|Sunday, May 14, 2006|
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I travel to Chennai quite often, mostly to assuage my parents – they worry that I do not spend enough time with anyone, that all I think of is work, that I am still a bachelor, considering I will be 30 this November. Given the work pressure, I end up spending most of the time working even when I am in Chennai.
I packed my laptop and essentials into my overnight tote-bag, stuffed some clothes in and came out of one of the rooms in the house (that doubled as our office), calling out to my colleague, Rajeev, who had agreed to drop me off at the station.
An old man of about 65, all ready to doze off sat on my left at the window seat; and on the aisle sat another man of about 40, engrossed in reading a book and not appearing interested in any conversation. It suited me; I could complete some work.
As the train picked up speed and once the din had settled down, I took out my laptop and began to work. Out of the corner of my eye, I could see the old man’s interest peak up suddenly. I tried to ignore him. Exhausting his patience, he touched my forearm and asked,
“Nice computer, how much does it normally cost?”
“Its about a lakh,” I responded, a bit tersely, so that I could get back to what I was doing.
“That’s a lot! Is it worth that much money?”
“I guess so. Atleast it helps me continue my work even when I travel.” I hoped he had got the hint.
“I suppose so. I have a PC at home in Chennai,” he said.
He added, as an afterthought, “My son in the US bought it for me” I smiled and turned back to work. After a brief silence, he asked, “Are you working in Bangalore or Chennai ?”
“My son is working in San Jose, California. He is also in the computer line.” I remained silent, all hope fading that the conversation would ever end; I wished I could swap places with the reader on my right. “Oh, by the way, he is of your age; he passed out from IIT-Chennai in 1994; Computer Science. Where did you study?”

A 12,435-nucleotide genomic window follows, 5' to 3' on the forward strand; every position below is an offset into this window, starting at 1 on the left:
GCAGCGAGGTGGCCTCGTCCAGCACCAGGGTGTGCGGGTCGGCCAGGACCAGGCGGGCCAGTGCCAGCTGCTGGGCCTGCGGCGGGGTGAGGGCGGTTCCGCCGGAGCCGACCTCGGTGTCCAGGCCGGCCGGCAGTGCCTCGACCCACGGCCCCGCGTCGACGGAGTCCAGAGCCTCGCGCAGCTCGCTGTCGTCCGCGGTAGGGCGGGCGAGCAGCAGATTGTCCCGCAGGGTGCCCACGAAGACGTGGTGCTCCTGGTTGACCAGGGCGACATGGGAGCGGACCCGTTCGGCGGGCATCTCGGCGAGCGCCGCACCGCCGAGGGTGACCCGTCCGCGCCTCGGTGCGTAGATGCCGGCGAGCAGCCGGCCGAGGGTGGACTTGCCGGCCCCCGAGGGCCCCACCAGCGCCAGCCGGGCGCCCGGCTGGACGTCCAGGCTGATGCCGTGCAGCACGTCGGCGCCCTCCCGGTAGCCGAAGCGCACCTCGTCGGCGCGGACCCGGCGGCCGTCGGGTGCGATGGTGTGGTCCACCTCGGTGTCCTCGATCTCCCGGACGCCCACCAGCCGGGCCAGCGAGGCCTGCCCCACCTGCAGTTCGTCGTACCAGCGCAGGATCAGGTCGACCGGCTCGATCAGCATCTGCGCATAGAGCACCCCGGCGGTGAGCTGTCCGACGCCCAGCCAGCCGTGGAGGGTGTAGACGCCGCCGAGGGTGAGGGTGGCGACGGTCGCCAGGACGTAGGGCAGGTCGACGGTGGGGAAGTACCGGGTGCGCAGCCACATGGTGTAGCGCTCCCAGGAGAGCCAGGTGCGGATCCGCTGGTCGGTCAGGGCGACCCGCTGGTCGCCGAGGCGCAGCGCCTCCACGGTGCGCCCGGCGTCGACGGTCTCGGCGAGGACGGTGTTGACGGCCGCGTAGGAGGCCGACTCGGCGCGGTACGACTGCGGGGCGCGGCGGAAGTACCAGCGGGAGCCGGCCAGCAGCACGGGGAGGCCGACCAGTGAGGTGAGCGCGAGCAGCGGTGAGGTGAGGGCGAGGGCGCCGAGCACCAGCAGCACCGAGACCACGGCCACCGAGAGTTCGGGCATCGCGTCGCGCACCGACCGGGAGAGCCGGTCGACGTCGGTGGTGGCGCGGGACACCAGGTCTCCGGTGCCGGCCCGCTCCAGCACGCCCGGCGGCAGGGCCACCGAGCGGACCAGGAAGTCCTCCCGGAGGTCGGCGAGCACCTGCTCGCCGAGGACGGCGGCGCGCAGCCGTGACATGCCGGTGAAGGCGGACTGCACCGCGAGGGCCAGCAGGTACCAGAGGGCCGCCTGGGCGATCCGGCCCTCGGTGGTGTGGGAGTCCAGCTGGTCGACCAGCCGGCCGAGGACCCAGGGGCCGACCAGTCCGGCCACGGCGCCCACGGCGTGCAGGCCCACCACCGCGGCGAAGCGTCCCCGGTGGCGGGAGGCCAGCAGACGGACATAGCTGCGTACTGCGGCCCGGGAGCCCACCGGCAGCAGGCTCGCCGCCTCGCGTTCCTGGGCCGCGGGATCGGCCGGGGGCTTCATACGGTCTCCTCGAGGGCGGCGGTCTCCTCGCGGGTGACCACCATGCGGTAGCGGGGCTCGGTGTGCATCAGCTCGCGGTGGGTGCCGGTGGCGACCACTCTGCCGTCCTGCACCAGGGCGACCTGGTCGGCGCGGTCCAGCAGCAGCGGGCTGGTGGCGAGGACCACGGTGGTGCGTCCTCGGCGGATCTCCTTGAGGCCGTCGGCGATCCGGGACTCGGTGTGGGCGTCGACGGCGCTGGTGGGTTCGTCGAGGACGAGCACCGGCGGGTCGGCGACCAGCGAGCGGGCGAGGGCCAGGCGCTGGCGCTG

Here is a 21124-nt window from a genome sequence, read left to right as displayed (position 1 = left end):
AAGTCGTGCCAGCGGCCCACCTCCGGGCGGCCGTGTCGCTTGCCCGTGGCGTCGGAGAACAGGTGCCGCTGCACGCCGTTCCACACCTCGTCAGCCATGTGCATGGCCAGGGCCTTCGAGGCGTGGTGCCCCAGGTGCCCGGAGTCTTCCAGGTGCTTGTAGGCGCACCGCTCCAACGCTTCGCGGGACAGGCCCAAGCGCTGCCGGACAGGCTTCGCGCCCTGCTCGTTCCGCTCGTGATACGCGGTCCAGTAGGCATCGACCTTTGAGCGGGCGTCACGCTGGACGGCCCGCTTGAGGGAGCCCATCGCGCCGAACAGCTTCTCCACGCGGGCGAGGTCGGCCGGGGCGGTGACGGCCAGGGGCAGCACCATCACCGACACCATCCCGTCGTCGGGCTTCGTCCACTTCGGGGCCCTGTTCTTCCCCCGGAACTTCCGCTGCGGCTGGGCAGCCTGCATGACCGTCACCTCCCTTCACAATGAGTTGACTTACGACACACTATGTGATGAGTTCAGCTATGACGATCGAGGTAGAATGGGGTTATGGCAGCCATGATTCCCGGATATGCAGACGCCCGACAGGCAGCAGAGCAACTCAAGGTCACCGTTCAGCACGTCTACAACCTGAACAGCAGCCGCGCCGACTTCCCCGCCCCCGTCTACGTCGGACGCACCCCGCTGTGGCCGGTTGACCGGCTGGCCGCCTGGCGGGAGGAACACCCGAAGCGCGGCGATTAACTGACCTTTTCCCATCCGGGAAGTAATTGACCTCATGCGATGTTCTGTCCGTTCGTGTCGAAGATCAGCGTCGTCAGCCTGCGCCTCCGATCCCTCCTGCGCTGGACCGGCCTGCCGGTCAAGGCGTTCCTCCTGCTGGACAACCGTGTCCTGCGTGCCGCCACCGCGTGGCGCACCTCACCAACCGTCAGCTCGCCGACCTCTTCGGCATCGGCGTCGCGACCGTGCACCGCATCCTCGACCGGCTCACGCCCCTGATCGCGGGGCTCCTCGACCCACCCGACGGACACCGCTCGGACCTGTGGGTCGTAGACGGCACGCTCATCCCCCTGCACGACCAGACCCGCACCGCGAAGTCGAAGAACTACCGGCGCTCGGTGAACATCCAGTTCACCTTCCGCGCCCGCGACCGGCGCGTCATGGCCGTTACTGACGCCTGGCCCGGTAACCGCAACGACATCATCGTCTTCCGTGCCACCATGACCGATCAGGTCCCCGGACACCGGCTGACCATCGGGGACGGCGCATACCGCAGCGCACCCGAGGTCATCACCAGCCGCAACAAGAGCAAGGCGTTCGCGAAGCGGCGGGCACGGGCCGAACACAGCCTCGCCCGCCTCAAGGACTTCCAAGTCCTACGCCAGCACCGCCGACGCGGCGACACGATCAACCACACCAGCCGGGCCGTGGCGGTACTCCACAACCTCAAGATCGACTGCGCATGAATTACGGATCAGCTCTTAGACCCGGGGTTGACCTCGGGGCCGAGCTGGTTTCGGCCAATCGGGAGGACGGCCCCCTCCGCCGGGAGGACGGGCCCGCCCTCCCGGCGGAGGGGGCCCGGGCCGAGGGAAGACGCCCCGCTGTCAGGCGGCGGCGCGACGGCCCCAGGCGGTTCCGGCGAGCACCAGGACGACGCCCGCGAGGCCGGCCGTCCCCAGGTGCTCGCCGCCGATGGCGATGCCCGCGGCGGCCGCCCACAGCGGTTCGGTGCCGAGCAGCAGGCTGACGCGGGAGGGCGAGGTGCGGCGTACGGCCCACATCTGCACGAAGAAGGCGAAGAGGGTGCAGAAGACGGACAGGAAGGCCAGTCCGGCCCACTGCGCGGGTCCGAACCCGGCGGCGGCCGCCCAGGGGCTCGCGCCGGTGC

“Why, didn’t you get into IIT?”
The conversation went on for what seemed like forever. I closed my laptop. If I had to have a conversation I might as well have got a seat next to that 25-something, good looking woman two rows behind me. I hoped the old-man would run out of steam if I could answer his barrage of questions to his satisfaction.
Within the next 15-20 minutes, I had the complete life history of Mr Vaidyanathan and his family. Mr Vaidyanathan had retired from the Railways (hence he travels in AC chair car). He has been a widower for the past five years. His son (Keerthivasan) has been in the US for the past eight years. ‘Keerthi’ had worked in various companies (“They are all after him”), had made some money during the late 1990s (“around the same time his mother died”) and had now settled down in a big company. He had a house in the US, and his children were beginning school. His daughter, who is married to another IIT-graduate, was on the other coast in the US. Mrs Vaidyanathan after a very brief illness had passed away in 1999.